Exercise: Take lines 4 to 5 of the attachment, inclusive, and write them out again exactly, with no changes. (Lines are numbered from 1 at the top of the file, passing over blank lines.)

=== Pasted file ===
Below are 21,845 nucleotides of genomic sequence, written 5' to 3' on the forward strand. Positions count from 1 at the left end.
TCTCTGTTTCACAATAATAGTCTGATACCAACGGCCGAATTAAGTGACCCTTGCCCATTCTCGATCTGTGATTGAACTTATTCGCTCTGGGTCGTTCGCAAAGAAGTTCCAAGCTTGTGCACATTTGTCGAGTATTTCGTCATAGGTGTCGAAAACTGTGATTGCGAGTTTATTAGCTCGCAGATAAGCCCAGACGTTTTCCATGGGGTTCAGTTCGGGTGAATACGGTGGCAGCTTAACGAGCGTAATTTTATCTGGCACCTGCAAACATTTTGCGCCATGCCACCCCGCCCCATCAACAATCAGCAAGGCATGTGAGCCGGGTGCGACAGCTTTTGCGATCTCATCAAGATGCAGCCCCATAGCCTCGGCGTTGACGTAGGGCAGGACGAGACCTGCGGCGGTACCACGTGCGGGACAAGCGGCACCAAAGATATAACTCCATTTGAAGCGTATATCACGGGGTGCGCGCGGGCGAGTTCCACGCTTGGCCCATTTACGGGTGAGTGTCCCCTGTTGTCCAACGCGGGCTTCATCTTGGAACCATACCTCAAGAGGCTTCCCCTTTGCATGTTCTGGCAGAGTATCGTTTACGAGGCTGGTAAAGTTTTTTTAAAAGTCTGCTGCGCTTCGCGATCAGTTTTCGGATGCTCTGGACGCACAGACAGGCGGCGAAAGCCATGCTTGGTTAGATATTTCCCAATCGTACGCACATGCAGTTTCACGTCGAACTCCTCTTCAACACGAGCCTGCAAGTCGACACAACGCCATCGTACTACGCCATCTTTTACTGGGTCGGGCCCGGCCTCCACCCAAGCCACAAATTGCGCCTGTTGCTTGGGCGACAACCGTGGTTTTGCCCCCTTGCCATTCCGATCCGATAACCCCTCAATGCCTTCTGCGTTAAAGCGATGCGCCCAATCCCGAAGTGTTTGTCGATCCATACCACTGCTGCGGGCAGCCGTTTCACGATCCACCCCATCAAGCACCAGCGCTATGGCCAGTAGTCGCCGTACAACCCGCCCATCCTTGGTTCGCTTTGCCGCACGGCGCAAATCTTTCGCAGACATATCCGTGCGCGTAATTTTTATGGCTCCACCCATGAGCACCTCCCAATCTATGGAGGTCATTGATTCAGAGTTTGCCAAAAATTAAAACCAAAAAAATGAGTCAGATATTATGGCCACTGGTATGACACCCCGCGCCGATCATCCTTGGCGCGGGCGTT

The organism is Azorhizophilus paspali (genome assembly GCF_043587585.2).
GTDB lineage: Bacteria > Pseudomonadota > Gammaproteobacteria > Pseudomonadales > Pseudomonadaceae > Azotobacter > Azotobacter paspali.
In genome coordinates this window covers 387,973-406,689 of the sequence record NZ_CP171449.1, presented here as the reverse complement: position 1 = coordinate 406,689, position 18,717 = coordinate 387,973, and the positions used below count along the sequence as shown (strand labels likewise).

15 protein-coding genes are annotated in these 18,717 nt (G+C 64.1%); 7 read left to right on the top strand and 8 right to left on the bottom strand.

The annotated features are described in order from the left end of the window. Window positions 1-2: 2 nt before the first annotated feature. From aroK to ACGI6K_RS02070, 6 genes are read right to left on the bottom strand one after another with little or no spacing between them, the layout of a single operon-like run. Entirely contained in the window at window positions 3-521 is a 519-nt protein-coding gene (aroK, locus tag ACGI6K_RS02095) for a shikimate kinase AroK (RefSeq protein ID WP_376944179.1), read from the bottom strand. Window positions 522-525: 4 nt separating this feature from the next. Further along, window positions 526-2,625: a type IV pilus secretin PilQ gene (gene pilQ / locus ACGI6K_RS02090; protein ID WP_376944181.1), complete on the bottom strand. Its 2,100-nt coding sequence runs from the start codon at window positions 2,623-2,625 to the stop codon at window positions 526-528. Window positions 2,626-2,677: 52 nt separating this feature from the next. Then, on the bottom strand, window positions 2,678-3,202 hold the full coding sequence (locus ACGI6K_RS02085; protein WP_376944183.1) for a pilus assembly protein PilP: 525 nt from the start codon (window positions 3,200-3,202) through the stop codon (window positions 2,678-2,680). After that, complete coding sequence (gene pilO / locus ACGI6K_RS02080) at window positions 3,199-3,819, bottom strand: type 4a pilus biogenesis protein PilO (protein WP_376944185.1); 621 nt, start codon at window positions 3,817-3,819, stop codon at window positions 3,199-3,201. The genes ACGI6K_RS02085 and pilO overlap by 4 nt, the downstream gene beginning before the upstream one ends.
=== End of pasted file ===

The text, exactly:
GTDB lineage: Bacteria > Pseudomonadota > Gammaproteobacteria > Pseudomonadales > Pseudomonadaceae > Azotobacter > Azotobacter paspali.
In genome coordinates this window covers 387,973-406,689 of the sequence record NZ_CP171449.1, presented here as the reverse complement: position 1 = coordinate 406,689, position 18,717 = coordinate 387,973, and the positions used below count along the sequence as shown (strand labels likewise).